|Home | About | Journals | Submit | Contact Us | Français|
Arabidopsis encodes six nuclear actin-related proteins (ARPs), among them ARP8 is unique in having an F-box domain and an actin homology domain. Analysis of the ARP8 promoter–β-glucuronidase (GUS) fusion suggests that ARP8 is ubiquitously expressed in all organs and cell types. Immunocytochemical analysis with ARP8-specific monoclonal antibodies revealed that ARP8 protein is localized to the nucleolus in interphase cells and dispersed in the cytoplasm in mitotic cells. The cell cycle-dependent subcellular patterns of distribution of ARP8 are conserved in other members of Brassicaceae. Our findings provide the first insight into the possible contributions of plant ARP8 to nucleolar functions.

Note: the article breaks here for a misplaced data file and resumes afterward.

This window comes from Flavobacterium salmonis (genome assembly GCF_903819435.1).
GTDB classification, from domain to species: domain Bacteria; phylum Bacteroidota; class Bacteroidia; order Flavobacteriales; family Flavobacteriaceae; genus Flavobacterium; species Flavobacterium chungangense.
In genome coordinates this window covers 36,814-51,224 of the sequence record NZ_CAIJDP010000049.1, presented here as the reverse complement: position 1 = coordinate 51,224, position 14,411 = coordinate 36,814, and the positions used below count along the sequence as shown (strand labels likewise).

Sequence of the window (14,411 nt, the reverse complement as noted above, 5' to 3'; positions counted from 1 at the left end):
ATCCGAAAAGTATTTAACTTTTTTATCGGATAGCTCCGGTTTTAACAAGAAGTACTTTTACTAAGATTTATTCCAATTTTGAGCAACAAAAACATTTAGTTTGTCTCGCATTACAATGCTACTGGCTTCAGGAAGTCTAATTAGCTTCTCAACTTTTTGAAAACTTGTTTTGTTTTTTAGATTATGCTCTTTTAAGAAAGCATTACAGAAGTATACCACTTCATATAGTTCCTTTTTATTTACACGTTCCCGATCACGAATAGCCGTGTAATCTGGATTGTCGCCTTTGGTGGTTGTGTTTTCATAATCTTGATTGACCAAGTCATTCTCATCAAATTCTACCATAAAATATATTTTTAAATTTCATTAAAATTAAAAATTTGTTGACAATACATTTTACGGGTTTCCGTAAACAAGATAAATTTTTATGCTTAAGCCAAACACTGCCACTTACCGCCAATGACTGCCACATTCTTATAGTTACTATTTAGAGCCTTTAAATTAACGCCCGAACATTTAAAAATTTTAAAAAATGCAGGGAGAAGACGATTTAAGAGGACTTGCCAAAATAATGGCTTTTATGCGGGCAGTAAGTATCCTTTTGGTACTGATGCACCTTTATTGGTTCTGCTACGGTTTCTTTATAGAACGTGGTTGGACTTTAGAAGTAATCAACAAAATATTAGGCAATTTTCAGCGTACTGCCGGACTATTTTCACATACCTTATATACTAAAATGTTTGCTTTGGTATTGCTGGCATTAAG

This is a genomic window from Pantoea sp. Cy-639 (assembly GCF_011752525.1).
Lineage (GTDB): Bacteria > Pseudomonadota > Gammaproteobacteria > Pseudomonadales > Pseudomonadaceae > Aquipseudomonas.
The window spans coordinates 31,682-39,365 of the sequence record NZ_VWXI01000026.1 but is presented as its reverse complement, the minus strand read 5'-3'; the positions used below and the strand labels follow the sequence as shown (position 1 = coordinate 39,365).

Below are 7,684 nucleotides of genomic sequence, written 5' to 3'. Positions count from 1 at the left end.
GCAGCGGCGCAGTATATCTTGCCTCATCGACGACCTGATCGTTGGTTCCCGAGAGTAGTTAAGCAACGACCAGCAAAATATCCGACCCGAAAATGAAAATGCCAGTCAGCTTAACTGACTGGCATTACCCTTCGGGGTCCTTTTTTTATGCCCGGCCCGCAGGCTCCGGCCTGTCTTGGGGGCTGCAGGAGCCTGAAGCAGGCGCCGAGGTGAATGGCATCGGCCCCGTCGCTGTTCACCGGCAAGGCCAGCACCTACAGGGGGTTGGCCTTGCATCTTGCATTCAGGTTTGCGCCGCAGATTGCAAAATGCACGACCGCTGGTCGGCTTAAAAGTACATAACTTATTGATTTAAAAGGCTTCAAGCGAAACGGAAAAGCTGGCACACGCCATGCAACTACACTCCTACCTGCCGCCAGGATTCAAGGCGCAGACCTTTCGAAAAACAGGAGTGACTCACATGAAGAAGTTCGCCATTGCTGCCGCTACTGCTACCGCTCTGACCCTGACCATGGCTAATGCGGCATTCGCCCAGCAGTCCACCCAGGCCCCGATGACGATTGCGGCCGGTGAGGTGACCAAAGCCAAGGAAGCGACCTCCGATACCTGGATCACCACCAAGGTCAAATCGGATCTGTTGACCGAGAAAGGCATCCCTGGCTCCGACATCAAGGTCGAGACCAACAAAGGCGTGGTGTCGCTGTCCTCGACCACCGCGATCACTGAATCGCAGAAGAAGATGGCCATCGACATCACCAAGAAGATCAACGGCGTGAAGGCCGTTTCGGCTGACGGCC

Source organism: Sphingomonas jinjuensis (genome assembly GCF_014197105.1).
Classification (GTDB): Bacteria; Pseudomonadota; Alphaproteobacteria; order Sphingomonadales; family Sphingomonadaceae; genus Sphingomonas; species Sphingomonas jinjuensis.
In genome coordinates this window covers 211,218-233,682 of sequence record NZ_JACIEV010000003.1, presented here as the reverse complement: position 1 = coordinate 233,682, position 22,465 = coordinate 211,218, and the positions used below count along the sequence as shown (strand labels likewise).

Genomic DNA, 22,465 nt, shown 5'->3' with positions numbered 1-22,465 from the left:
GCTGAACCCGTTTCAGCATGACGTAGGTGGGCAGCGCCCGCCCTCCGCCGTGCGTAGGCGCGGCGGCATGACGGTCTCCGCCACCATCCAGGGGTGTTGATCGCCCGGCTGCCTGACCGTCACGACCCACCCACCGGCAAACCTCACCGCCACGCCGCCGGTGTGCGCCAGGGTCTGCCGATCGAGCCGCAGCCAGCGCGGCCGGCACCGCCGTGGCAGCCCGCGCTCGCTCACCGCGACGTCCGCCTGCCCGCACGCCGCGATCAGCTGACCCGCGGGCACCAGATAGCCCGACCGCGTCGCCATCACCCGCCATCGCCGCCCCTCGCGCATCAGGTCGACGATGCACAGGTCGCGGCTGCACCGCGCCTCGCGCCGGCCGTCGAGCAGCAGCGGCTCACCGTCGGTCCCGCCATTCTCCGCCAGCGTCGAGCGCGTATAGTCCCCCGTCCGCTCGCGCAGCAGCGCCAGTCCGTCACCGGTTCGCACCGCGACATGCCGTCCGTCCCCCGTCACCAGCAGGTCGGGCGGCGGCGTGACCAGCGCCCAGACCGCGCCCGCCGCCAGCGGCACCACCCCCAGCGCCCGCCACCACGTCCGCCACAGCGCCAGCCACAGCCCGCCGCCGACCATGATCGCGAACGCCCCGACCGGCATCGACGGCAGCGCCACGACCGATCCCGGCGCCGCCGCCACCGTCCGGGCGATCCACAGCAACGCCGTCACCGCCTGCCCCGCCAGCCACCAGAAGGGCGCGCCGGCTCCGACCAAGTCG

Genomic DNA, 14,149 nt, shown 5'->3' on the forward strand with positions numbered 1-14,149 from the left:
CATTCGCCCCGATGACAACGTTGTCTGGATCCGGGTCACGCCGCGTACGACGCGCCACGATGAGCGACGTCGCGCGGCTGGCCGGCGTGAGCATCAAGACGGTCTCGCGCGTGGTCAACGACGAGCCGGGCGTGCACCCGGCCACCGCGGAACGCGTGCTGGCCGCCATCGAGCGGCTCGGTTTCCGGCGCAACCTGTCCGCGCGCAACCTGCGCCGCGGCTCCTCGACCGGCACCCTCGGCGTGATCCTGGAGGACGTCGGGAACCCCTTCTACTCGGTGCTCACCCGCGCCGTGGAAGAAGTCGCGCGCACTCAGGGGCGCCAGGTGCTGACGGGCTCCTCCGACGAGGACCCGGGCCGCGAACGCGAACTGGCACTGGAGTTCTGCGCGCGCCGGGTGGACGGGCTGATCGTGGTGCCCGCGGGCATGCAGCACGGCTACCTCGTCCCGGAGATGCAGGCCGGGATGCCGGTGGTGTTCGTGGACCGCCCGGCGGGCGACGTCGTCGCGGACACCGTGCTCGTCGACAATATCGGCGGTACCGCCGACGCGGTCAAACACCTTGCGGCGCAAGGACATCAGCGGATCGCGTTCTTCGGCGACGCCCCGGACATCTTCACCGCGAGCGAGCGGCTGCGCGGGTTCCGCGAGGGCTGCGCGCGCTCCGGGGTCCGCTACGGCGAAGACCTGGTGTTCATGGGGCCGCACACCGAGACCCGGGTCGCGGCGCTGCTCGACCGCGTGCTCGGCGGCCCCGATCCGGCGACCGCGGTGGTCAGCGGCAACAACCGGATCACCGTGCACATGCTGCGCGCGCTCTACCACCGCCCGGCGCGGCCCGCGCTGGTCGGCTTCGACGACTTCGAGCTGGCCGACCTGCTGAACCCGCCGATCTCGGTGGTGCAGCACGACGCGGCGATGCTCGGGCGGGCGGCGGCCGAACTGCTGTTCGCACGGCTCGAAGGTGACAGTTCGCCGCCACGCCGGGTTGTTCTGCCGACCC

The actin family consists of conventional actin and various actin-related proteins (ARPs), which share moderate sequence homology and their basal structure with actin. ARPs are found in all eukaryotes and, based on their degree of similarity to actin, they are grouped into several classes. For example, the 10 ARPs of budding yeast are classified into classes 1–10, where ARP1 is the most and ARP10 is the least similar to actin (Poch and Winsor 1997). Some of the ARPs (e.g. ARP1–ARP3) that are well conserved relative to actin are cytoplasmic and participate in cytoskeletal functions (Schafer and Schroer 1999, Kandasamy et al. 2004). However, several of the more divergent ARPs accumulate in the nucleus, and a few of them are known to be involved in important nuclear functions. In yeast, ARPs 4–9 are localized to the nucleus (Weber et al. 1995, Harata et al. 2000), whereas in plants only ARP4, APR6 and ARP7 have been demonstrated to be in the nucleus so far (Kandasamy et al. 2003, Deal et al. 2005). Indeed, the nuclear ARPs are present in yeast and vertebrates as components of various chromatin-modifying complexes and are only known to function as part of such complexes (Chen and Shen 2007). Interestingly, conventional actin is also found in many of these complexes together with ARPs. Based on their activities, the nuclear ARP-containing complexes can be classified as belonging to one of three functional categories: ATP-dependent nucleosome movement and remodeling (NR) complexes; histone variant exchange (HVE) complexes; and histone acetyltransferase (HAT) complexes. The NR and HVE complexes all contain a DNA-dependent ATPase subunit and use the energy of ATP hydrolysis to drive the repositioning of nucleosomes on DNA or to exchange one histone type for the other within nucleosomes. The HAT complexes, on the other hand, acetylate the N-terminal tails of histone proteins and thereby alter the chromatin structure indirectly (Meagher et al. 2007).